Over the last few years Chaz Bundick has established his name as Toro Y Moi – now deemed a synonym for vision and quality. Three consecutive full-length albums along with several EPs have exhibited the Berkeley-based producers’ extraordinary knack for groove and melody. Recent months have seen him shift from indie pop and chillwave towards the club context of Les Sins, his left-field dance music alias. ‘Michael’ is Chaz’s long-awaited debut LP under this moniker, which allows us to explore the recent musical inspirations of this excitingly prolific musician.
At first I thought Chaz Bundick treated Les Sins merely as a casual side-project, but in the last four years he released two solid EPs under this alias on Caribou’s Jiaolong label and Lina via Carpark Records. The artist introduced Michael as a concept album inspired by music from cartoons. Chaz’s playfulness and his signature feel-good sound indeed hint at this sort of childlike free expression. The first track ‘Talk About‘ proves that we’re dealing with a meticulous and multi-layered piece of music. It samples ‘One Love‘, a Nas track featuring Q-Tip. This and many other moments of Michael show that Chaz has been probably listening to a lot of hip-hop. This genre stays at the forefront of the album but is also joined by fragmented traits of boogie, house and even trance.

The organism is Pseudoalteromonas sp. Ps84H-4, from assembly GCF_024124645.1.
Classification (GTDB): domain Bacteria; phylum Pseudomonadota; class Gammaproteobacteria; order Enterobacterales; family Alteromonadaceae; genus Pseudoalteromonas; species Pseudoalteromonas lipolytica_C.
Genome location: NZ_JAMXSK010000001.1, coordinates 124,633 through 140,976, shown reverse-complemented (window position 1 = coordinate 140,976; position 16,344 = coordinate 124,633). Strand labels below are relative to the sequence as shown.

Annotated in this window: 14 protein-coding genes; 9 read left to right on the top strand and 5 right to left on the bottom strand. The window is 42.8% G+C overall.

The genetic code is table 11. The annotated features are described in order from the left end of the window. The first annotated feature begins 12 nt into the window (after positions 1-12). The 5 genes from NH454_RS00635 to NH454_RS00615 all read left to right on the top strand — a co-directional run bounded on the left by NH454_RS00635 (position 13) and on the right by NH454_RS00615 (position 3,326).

I found three highlights on the 11-track release. The first song that definitely stands out is ‘Bother‘, the single sampling Chaz’s own voice that showcases an innovative feature of this release – blending hip hop-style vocal samples with house. It’s somewhere between music for the dance floor and an album for home-loving outsiders. Another curious offering is ‘Toy‘, a flute-driven track where Chaz unexpectedly arrives at the vicinity of dubstep. That’s quite a metamorphosis if you recall his music used to function as a definition of chillwave. The most stunning track on Michael is ‘Call‘, which suggests that Bundick could have heard Lorenzo Senni’s Superimpositions LP. Les Sins re-appropriates trance in a similarly tenacious way. The high-pitched synths introduce an aggression never present before in Bundick’s mellow music. The artist also inserted delayed vocals and a UK garage beat that could remind you of now defunct duo Sepalcure.
Michael is a solid release but still Chaz Bundick’s weakest to date. It needs to be said the palette of sounds on the album is very rich with cuts such as ‘Drop‘ fusing drum and bass with Asian-sounding samples akin to Forest Swords. Yet as a whole the album feels a bit mundane and tends to lose momentum. Chaz attempts to preserve an organic touch through the omnipresent piano and synths that he probably recorded live. The ideas are quite interesting but Chaz Bundick’s earlier works as Toro Y Moi – with their engaging narrative – set the bar really high.
Michael is out now on Company Records, order a vinyl copy from Bleep.